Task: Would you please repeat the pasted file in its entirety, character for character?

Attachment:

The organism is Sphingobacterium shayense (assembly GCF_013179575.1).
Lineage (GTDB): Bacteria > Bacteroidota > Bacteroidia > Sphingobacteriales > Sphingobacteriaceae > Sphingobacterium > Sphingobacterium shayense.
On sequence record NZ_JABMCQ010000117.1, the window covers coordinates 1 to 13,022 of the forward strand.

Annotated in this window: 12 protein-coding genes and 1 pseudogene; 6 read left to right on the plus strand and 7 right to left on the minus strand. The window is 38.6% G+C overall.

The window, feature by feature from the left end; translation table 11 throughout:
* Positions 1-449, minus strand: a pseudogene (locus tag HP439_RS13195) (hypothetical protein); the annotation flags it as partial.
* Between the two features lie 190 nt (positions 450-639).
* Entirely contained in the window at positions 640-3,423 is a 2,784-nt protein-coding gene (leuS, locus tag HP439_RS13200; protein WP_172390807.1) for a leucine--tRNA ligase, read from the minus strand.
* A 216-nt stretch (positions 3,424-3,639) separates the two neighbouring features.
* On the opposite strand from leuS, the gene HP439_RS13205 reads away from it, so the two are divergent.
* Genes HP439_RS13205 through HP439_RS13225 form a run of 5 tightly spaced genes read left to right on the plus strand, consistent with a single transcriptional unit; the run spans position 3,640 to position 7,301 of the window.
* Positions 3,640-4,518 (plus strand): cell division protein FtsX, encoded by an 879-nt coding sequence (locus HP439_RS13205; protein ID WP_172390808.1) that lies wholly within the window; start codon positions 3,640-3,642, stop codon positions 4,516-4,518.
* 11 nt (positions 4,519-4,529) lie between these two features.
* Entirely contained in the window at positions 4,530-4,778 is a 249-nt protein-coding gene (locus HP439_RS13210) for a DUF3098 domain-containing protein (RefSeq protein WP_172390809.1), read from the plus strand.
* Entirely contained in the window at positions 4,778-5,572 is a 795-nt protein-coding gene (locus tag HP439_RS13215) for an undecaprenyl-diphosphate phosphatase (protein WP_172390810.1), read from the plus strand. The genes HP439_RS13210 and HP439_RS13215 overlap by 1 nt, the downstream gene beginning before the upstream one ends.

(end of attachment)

The organism is Sphingobacterium shayense (assembly GCF_013179575.1).
Lineage (GTDB): Bacteria > Bacteroidota > Bacteroidia > Sphingobacteriales > Sphingobacteriaceae > Sphingobacterium > Sphingobacterium shayense.
On sequence record NZ_JABMCQ010000117.1, the window covers coordinates 1 to 13,022 of the forward strand.

Annotated in this window: 12 protein-coding genes and 1 pseudogene; 6 read left to right on the plus strand and 7 right to left on the minus strand. The window is 38.6% G+C overall.

The window, feature by feature from the left end; translation table 11 throughout:
* Positions 1-449, minus strand: a pseudogene (locus tag HP439_RS13195) (hypothetical protein); the annotation flags it as partial.
* Between the two features lie 190 nt (positions 450-639).
* Entirely contained in the window at positions 640-3,423 is a 2,784-nt protein-coding gene (leuS, locus tag HP439_RS13200; protein WP_172390807.1) for a leucine--tRNA ligase, read from the minus strand.
* A 216-nt stretch (positions 3,424-3,639) separates the two neighbouring features.
* On the opposite strand from leuS, the gene HP439_RS13205 reads away from it, so the two are divergent.
* Genes HP439_RS13205 through HP439_RS13225 form a run of 5 tightly spaced genes read left to right on the plus strand, consistent with a single transcriptional unit; the run spans position 3,640 to position 7,301 of the window.
* Positions 3,640-4,518 (plus strand): cell division protein FtsX, encoded by an 879-nt coding sequence (locus HP439_RS13205; protein ID WP_172390808.1) that lies wholly within the window; start codon positions 3,640-3,642, stop codon positions 4,516-4,518.
* 11 nt (positions 4,519-4,529) lie between these two features.
* Entirely contained in the window at positions 4,530-4,778 is a 249-nt protein-coding gene (locus HP439_RS13210) for a DUF3098 domain-containing protein (RefSeq protein WP_172390809.1), read from the plus strand.
* Entirely contained in the window at positions 4,778-5,572 is a 795-nt protein-coding gene (locus tag HP439_RS13215) for an undecaprenyl-diphosphate phosphatase (protein WP_172390810.1), read from the plus strand. The genes HP439_RS13210 and HP439_RS13215 overlap by 1 nt, the downstream gene beginning before the upstream one ends.